Victorian Turkish Baths Picture of the Month for October 2010

Kenworthy's Hydropathic Establishment, Southport:
men's hot room [or, more probably, cooling room], c.1920

Kenworthy's Hydro: men's hot room, c.1920
< Photo: Kenworthy's Hydropathic Establishment Southport: Prospectus, c.1920

Kenworthy's was one of at least three large nineteenth century hydropathic establishments to be found in Southport. It was originally opened by Samuel Kenworthy in 1876 as The Limes Hydropathic Establishment,1 but does not seem to have changed its name officially to Kenworthy's until Samuel's son took over in 1899.

In 1890 Kenworthy's had two suites of Turkish, Russian, Electro-Chemical and Hydropathic Baths, one for men and the other for women.

Although the caption in the prospectus clearly indicates that the photograph is of the men's hot room, this seems unlikely. First, a long narrow rectangular area—which in the image looks to be at least thirty foot long by a bare seven foot at its narrowest—is a very unusual shape for a hot room, especially if it was the hottest; it would have been too long to be heated uniformly. Second, it would have been very unusual to include tables in the hot room; there is no need for them. It seems more likely that the room seen through the diagonally placed opening in the background is a hot room.

The provision of recliners and tables strongly suggests that this was the cooling room. And if the arrangement of the recliners seems rather forbidding—one normally associates cooling rooms with relaxation and conversation—it should be borne in mind that these rooms were in a traditional hydropathic establishment where the whole Turkish bath process was thought of as part of a cure. Bathers would be discouraged from conversing during any part of it.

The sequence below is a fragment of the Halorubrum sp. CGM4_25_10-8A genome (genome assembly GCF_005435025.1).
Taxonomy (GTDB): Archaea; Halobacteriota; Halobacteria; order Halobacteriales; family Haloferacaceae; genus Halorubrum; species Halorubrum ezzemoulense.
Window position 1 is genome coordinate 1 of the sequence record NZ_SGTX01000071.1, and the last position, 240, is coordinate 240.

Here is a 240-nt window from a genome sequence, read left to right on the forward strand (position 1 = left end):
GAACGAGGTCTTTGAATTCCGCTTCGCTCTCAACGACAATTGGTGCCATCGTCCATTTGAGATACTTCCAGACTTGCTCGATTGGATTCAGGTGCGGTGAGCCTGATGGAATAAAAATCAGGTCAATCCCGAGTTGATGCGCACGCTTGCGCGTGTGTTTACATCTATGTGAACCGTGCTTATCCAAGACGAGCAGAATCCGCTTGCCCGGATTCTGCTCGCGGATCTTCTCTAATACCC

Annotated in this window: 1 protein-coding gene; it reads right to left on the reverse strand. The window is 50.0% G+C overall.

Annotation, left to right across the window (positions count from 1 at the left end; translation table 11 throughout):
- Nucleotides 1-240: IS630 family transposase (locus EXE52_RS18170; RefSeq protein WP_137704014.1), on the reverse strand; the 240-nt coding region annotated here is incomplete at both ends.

Patients were charged from two guineas per week including accommodation, meals, and any baths prescribed by the house physician.2

By the early 1920s, a week's stay cost from £3 13 6 to £5 19 6 per person. Different rates applied, of course, for nurses, chauffeurs, and attendants, with even lower rates being charged for servants or maids. Visitors and out-patients were charged 2/6d for a Turkish and Russian bath, massage and shampoo, with a series of six baths being charged at the price of five.3
 

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The right of Malcolm Shifrin to be identified as the author of this work
has been asserted by him in accordance with the Copyright, Designs and Patents Act 1988
NOTES
 1. The Rise and progress of hydropathy in England and Scotland / Richard Metcalfe. — London : Simpkin, Marshall, 1912 [return]
 2.  Slater's royal national directory of Southport and Birkdale     (1890) [return]
 3. Kenworthy's Hydropathic Establishment Southport: [prospectus]. — Southport : the hydro, c.1920 [return]